Growing up in Saudi Arabia in the ‘80s meant the era of the black marker, a time when the censorship of images took on a life of its own. Artist and photographer Jowhara AlSaud examines the notion of censorship and its effect on visual communication in her latest series “Out of Line”.

Explaining her inspiration, AlSaud says, “While there is a lack of consistency from region to region, overall, images are highly scrutinized and controlled. Some superficial examples of this would be skirts lengthened and sleeves crudely added with black markers in magazines or blurred out faces on billboards. I tried to apply the language of the censors to my personal photographs. I began making line drawings, omitting faces and skin. Keeping only the essentials preserved the anonymity of my subjects. This allowed me to circumvent, and comment on, some of the cultural taboos associated with photography. Namely the stigma attached to bringing the “personal portrait”, commonly reserved for the private domestic space, into a public sphere. It became a game of how much can you tell with how little. When reduced to sketches, the images achieved enough distance from the original photographs that neither subjects nor censors could find them objectionable. For me, they became autonomous, relatable, pared down narratives.”

Born and raised in Saudi Arabia, Jowhara studied film theory at Wellesley College and went on to receive her Master of Fine Arts in 2004 from the School of The Museum of Fine Arts, Boston. She was runner-up for the 2008 Aperture Foundation Portfolio Prize and Magenta Foundation’s Flash Forward 2010: Emerging Photographers finalist and The International Photography Awards 2010 finalist. She has exhibited her work internationally in-group and solo shows, most recently at the Duolun Museum of Modern Art in Shanghai, China, The Sultan Gallery, Kuwait and Witzenhausen Gallery, New York. She has also exhibited at international art fairs in New York, Miami, Chicago, Palm Beach, Paris, Mexico, Dubai and Basel, Switzerland. Her work is part of the collection of the Victoria & Albert Museum, London, as well as private collections across Europe, the US and the Middle East.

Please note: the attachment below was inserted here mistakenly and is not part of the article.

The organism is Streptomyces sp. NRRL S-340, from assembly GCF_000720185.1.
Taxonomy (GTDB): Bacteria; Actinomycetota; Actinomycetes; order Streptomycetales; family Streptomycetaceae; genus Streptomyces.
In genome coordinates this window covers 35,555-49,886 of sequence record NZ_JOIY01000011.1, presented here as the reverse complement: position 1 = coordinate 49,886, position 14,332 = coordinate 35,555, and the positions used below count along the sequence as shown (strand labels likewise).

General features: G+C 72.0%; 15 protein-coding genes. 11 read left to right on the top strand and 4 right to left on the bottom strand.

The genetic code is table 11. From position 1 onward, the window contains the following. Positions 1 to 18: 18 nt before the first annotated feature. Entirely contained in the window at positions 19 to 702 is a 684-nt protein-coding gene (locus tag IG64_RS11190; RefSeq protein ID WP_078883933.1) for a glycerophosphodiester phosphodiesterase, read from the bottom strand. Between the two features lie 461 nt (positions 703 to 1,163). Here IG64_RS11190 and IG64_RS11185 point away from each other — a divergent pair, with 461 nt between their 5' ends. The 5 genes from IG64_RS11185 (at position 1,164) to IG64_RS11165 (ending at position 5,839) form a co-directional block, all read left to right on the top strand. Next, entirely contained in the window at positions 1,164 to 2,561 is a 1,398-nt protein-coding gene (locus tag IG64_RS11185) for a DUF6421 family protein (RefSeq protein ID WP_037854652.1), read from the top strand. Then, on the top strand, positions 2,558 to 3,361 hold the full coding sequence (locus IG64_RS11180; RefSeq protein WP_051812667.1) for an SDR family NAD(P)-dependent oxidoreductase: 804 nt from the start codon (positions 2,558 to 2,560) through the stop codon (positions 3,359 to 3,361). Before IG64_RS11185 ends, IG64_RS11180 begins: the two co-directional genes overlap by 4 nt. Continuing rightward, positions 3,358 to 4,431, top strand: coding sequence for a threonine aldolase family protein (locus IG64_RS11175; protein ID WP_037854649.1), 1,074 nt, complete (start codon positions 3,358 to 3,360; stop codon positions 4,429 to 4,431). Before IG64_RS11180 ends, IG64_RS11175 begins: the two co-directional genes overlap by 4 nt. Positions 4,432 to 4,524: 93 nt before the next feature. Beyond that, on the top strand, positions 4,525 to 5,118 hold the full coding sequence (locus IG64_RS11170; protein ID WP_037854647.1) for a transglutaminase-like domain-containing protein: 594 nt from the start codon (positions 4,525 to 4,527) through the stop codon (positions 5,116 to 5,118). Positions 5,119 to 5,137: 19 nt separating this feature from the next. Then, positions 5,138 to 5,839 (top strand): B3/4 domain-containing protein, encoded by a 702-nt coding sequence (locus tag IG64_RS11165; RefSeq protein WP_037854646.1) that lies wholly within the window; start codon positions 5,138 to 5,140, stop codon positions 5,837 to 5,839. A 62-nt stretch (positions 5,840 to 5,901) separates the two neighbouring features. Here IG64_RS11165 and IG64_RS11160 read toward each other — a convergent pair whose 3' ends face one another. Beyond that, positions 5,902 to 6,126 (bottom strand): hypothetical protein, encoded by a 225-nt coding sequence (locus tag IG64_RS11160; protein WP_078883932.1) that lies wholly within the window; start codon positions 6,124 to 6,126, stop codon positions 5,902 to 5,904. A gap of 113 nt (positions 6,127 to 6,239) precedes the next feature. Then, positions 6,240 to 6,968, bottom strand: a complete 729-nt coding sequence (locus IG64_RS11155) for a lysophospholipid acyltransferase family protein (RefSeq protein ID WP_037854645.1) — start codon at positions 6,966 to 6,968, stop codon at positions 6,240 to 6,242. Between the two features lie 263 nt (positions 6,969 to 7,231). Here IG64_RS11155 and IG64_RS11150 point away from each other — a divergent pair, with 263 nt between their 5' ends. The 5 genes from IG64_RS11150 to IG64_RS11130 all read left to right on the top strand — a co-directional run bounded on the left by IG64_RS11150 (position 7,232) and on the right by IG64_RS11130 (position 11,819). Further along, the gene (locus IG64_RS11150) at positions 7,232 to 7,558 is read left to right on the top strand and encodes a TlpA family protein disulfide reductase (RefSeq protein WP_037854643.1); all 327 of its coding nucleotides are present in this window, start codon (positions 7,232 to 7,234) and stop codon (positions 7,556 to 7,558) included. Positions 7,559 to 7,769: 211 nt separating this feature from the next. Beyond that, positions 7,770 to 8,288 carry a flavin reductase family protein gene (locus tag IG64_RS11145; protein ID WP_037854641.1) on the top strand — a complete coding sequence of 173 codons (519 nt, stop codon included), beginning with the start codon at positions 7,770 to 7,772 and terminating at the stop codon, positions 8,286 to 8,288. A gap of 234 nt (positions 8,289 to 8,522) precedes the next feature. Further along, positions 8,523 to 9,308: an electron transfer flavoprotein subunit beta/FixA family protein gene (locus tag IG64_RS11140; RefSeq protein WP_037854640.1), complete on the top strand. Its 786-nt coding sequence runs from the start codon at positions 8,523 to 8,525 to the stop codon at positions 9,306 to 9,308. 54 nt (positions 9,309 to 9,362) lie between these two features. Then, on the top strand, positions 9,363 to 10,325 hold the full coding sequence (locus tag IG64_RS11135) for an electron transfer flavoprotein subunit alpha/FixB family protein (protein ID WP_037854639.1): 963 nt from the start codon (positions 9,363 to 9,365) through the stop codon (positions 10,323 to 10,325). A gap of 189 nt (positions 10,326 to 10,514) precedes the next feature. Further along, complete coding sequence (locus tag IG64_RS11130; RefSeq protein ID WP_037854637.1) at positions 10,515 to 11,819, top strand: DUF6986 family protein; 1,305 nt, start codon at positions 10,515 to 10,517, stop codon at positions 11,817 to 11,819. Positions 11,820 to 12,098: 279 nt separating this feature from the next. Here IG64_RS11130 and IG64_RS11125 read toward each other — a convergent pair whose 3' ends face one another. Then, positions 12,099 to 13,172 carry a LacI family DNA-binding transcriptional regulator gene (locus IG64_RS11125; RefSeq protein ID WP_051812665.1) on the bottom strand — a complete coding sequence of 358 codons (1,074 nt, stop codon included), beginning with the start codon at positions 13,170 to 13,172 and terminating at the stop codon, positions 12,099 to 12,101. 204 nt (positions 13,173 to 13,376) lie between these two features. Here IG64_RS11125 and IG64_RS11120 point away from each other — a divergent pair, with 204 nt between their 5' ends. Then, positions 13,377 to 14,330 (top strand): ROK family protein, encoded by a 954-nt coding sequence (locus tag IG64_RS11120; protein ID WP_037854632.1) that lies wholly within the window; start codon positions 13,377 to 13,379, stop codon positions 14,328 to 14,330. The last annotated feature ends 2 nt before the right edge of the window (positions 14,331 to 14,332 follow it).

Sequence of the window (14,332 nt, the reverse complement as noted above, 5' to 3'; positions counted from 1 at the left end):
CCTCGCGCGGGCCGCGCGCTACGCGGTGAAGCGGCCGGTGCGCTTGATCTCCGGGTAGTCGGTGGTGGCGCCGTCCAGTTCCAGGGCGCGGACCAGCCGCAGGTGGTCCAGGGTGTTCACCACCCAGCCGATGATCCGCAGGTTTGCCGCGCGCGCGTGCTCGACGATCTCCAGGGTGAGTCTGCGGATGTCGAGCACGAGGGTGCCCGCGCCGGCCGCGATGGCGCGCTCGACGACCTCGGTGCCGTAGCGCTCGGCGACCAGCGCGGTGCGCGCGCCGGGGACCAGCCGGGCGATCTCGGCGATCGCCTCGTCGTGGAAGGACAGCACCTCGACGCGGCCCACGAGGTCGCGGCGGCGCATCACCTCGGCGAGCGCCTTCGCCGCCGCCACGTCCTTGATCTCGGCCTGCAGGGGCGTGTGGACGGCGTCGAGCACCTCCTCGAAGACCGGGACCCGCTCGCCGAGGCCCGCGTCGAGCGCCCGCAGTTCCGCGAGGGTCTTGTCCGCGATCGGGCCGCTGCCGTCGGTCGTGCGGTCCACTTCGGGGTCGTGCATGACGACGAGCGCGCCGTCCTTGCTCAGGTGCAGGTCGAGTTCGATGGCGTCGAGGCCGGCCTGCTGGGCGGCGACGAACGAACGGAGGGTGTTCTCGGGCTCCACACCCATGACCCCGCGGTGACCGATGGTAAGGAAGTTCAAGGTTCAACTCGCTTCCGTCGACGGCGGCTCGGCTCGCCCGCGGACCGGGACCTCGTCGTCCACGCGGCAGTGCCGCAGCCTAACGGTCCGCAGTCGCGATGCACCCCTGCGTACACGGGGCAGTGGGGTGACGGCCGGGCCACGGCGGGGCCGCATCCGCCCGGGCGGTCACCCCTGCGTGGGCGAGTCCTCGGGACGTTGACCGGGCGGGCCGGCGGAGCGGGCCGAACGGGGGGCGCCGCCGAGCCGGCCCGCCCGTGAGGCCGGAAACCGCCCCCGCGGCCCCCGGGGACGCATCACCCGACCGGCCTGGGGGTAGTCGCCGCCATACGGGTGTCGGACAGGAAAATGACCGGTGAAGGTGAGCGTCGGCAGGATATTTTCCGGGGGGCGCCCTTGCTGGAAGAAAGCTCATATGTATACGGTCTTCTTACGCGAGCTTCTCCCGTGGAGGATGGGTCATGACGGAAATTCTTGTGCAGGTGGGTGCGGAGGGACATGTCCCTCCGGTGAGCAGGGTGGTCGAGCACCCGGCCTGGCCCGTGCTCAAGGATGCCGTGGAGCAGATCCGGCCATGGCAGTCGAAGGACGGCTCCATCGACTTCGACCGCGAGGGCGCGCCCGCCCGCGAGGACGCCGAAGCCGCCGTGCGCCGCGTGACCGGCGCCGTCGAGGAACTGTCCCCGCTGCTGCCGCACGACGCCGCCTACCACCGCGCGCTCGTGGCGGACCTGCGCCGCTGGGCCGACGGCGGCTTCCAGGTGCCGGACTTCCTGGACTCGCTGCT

“I’ve always been interested in how photography functions, and I try to undermine any documentary authority it may possess as a medium. I’ve always felt that a photograph functions more like a memory, in that it’s a singular perspective of a split second in time, entirely subjective and hence impressionable. By etching these drawings back into film and printing them in a traditional darkroom, I’m trying to point out how malleable it is as a medium, even before digital manipulation became soadvanced and accessible. With these interventions emerges a highly coded and self-reflexive language. What also interests me is that the information omitted (faces, skin and emulsion) creates an image of its own, as do the censors to our cultural landscape.”

For her first solo show in Saudi Arabia, AlSaud chose Athr Gallery in Jeddah to present some of her latest works from her series “Out of Line”, a body of work that invites the viewer to contribute and take part in completing the images presented, ultimately allowing for an atmosphere of inquiry and questioning. In this latest series, photographs of intimate social images of family and friends are manually manipulated through fastidious etchings on negative, reveal figures depleted of all facial features. Yet, in spite of the absence of identifiable features, the images appear intimate and inviting, even charming and carefree, while still demonstrating the complex cultural constraints that govern the depiction of people in Saudi Arabia.The result is a succession of collective family portraits of the viewer at large, achieved through a process of identification and appropriation. So much is revealed by what is concealed.